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Should pornography be discussed in school?

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Summary

Parents do kids a disservice by pretending porn doesn't exist: Sex Therapist

Unrealistic view of sex can lead to anxiety, disappointment and embarrassment: Sex Therapist

VANCOUVER (NEWS 1130) – It’s all over the Internet anyway, so instead of ignoring it, a sex expert says pornography should be discussed in school. A local sex therapist thinks the subject should be included in the sex education curriculum.

Most adults know that what you see in porn isn’t usually congruent with the actual experience of a healthy sex life. Sex Therapist Jason Winters says parents do kids a disservice by pretending porn doesn’t exist. “It distills down the most intense part of a sexual encounter into a 30-minute clip or a 20-minute clip. So it doesn’t show the entire context in which sex typically happens. The conversations that lead up to sex. Things like consent, the flirting the emotional connection. Even if it’s a casual sex type situation, it’s contextualized in a relationship of some sort. This generally is missing from pornography.”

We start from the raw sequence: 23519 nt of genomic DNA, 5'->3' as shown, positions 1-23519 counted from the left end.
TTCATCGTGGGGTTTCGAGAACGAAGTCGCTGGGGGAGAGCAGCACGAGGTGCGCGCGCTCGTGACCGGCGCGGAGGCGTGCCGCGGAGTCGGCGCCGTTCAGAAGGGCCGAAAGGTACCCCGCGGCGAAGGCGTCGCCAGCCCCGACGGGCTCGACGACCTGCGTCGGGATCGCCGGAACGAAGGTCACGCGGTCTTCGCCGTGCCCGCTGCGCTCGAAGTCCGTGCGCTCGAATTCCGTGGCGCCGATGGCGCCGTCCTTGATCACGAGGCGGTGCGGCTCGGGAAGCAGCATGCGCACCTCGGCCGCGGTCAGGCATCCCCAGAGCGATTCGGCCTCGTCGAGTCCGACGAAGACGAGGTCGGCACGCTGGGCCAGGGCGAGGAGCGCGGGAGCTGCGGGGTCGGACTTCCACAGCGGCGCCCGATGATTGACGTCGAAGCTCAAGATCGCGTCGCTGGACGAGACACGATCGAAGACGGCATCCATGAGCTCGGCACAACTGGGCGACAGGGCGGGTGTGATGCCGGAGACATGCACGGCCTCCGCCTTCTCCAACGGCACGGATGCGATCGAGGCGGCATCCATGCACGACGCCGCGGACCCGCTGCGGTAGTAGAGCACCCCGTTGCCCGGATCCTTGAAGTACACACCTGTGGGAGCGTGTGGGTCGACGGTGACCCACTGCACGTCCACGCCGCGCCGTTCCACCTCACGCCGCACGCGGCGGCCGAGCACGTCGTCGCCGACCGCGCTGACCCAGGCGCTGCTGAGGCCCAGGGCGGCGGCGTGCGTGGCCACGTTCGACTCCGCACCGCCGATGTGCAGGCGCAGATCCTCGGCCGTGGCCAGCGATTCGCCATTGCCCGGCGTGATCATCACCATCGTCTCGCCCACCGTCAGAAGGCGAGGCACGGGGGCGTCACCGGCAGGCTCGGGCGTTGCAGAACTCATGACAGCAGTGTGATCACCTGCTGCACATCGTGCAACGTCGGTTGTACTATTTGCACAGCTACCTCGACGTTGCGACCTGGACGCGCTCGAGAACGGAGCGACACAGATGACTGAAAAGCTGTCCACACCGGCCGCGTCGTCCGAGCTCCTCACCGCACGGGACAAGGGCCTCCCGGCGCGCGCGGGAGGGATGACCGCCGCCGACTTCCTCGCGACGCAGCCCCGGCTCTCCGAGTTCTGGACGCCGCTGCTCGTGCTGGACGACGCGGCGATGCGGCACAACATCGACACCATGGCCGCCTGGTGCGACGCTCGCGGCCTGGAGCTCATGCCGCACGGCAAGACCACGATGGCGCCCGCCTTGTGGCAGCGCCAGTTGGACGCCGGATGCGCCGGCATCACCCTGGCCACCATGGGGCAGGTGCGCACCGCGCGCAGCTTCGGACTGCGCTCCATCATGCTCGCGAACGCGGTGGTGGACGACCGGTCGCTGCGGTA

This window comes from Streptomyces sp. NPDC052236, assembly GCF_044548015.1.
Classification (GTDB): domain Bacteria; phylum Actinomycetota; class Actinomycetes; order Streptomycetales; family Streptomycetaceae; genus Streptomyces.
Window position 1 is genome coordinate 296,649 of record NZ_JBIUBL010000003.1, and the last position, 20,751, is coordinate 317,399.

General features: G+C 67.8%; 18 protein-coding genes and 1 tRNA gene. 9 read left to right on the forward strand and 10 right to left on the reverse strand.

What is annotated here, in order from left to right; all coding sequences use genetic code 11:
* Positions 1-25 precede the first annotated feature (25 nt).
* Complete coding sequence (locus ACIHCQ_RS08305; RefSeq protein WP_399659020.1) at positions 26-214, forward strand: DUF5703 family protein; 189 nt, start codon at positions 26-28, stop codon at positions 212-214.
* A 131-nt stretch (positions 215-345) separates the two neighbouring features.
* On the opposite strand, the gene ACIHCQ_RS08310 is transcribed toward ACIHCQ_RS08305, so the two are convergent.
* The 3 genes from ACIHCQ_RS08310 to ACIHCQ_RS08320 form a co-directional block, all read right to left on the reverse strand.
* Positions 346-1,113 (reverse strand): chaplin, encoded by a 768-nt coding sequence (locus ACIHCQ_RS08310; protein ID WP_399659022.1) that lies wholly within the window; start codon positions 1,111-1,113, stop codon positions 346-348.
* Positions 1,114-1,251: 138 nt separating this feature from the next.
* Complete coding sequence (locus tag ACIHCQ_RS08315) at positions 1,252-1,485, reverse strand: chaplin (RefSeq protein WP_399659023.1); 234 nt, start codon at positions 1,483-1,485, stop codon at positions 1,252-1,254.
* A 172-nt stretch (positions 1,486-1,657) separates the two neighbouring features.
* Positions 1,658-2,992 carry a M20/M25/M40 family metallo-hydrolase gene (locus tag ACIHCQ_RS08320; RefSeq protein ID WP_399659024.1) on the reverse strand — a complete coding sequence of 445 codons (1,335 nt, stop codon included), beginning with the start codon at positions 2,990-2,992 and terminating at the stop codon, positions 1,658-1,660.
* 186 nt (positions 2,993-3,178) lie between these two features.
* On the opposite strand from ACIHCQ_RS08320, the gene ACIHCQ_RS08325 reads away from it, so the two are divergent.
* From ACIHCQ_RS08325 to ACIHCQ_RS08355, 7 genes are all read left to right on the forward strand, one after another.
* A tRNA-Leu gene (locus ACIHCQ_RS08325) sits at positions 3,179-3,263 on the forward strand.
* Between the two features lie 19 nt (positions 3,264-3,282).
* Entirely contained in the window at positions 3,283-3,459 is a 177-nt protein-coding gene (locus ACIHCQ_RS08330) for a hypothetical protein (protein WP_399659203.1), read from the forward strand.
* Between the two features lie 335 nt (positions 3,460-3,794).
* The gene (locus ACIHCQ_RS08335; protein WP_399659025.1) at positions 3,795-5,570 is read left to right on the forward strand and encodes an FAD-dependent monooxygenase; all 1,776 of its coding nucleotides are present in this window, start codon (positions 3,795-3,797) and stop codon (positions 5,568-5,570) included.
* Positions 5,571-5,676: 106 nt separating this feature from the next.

So when sex doesn’t live up to this fantastical standard, Winters says it can lead to anxiety, disappointment and embarrassment.

Winters says discussing pornography wouldn’t be the first step in a conversation about sex. Ideally, talking about sex, in general, should start much earlier. The subject of pornography should be introduced once the dialogue on the subject and a level of comfort is established. “It can be introduced along the lines of you may have encountered this while you’ve been surfing the web. Most people do. This might have caused you some curiosity. It might have caused you to become aroused. These are very typical responses, but now we need to have a conversation about what it is you’re seeing and what it really means.”